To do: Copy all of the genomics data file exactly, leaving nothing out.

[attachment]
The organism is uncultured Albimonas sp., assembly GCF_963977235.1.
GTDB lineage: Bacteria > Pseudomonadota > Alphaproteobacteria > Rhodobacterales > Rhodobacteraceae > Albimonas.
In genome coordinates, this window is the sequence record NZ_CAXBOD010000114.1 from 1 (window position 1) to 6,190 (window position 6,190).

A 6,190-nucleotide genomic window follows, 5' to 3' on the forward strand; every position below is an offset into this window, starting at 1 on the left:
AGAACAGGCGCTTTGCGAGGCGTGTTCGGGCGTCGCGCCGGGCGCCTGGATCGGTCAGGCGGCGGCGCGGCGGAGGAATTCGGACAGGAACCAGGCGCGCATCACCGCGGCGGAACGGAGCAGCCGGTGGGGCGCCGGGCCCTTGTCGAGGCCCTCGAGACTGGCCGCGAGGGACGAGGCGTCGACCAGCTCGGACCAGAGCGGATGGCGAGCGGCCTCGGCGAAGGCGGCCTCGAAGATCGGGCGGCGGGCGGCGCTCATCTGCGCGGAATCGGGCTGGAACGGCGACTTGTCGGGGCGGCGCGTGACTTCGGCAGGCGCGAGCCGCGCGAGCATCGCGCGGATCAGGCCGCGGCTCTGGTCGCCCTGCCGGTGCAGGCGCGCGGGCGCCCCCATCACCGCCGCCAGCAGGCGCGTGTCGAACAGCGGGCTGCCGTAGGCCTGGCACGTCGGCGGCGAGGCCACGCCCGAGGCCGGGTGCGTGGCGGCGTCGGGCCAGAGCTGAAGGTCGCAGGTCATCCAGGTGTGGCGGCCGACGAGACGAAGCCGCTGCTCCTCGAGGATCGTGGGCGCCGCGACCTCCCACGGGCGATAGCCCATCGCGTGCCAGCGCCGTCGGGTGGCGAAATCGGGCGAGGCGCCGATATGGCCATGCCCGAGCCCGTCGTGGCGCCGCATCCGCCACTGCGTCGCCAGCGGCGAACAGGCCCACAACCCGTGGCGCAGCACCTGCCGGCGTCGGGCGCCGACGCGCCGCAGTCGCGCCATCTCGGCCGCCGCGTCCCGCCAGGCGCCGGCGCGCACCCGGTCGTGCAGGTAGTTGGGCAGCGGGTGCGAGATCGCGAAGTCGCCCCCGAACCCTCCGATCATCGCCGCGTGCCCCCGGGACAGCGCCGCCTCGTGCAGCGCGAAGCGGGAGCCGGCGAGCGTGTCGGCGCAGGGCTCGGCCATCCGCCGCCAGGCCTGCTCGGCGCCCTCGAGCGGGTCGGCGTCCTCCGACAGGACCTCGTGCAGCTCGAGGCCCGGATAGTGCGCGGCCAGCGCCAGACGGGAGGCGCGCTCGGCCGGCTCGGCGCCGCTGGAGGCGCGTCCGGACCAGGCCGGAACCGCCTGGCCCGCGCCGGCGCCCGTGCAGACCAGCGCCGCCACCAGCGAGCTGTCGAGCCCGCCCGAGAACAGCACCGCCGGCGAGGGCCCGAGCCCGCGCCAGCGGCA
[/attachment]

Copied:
The organism is uncultured Albimonas sp., assembly GCF_963977235.1.
GTDB lineage: Bacteria > Pseudomonadota > Alphaproteobacteria > Rhodobacterales > Rhodobacteraceae > Albimonas.
In genome coordinates, this window is the sequence record NZ_CAXBOD010000114.1 from 1 (window position 1) to 6,190 (window position 6,190).

A 6,190-nucleotide genomic window follows, 5' to 3' on the forward strand; every position below is an offset into this window, starting at 1 on the left:
AGAACAGGCGCTTTGCGAGGCGTGTTCGGGCGTCGCGCCGGGCGCCTGGATCGGTCAGGCGGCGGCGCGGCGGAGGAATTCGGACAGGAACCAGGCGCGCATCACCGCGGCGGAACGGAGCAGCCGGTGGGGCGCCGGGCCCTTGTCGAGGCCCTCGAGACTGGCCGCGAGGGACGAGGCGTCGACCAGCTCGGACCAGAGCGGATGGCGAGCGGCCTCGGCGAAGGCGGCCTCGAAGATCGGGCGGCGGGCGGCGCTCATCTGCGCGGAATCGGGCTGGAACGGCGACTTGTCGGGGCGGCGCGTGACTTCGGCAGGCGCGAGCCGCGCGAGCATCGCGCGGATCAGGCCGCGGCTCTGGTCGCCCTGCCGGTGCAGGCGCGCGGGCGCCCCCATCACCGCCGCCAGCAGGCGCGTGTCGAACAGCGGGCTGCCGTAGGCCTGGCACGTCGGCGGCGAGGCCACGCCCGAGGCCGGGTGCGTGGCGGCGTCGGGCCAGAGCTGAAGGTCGCAGGTCATCCAGGTGTGGCGGCCGACGAGACGAAGCCGCTGCTCCTCGAGGATCGTGGGCGCCGCGACCTCCCACGGGCGATAGCCCATCGCGTGCCAGCGCCGTCGGGTGGCGAAATCGGGCGAGGCGCCGATATGGCCATGCCCGAGCCCGTCGTGGCGCCGCATCCGCCACTGCGTCGCCAGCGGCGAACAGGCCCACAACCCGTGGCGCAGCACCTGCCGGCGTCGGGCGCCGACGCGCCGCAGTCGCGCCATCTCGGCCGCCGCGTCCCGCCAGGCGCCGGCGCGCACCCGGTCGTGCAGGTAGTTGGGCAGCGGGTGCGAGATCGCGAAGTCGCCCCCGAACCCTCCGATCATCGCCGCGTGCCCCCGGGACAGCGCCGCCTCGTGCAGCGCGAAGCGGGAGCCGGCGAGCGTGTCGGCGCAGGGCTCGGCCATCCGCCGCCAGGCCTGCTCGGCGCCCTCGAGCGGGTCGGCGTCCTCCGACAGGACCTCGTGCAGCTCGAGGCCCGGATAGTGCGCGGCCAGCGCCAGACGGGAGGCGCGCTCGGCCGGCTCGGCGCCGCTGGAGGCGCGTCCGGACCAGGCCGGAACCGCCTGGCCCGCGCCGGCGCCCGTGCAGACCAGCGCCGCCACCAGCGAGCTGTCGAGCCCGCCCGAGAACAGCACCGCCGGCGAGGGCCCGAGCCCGCGCCAGCGGCA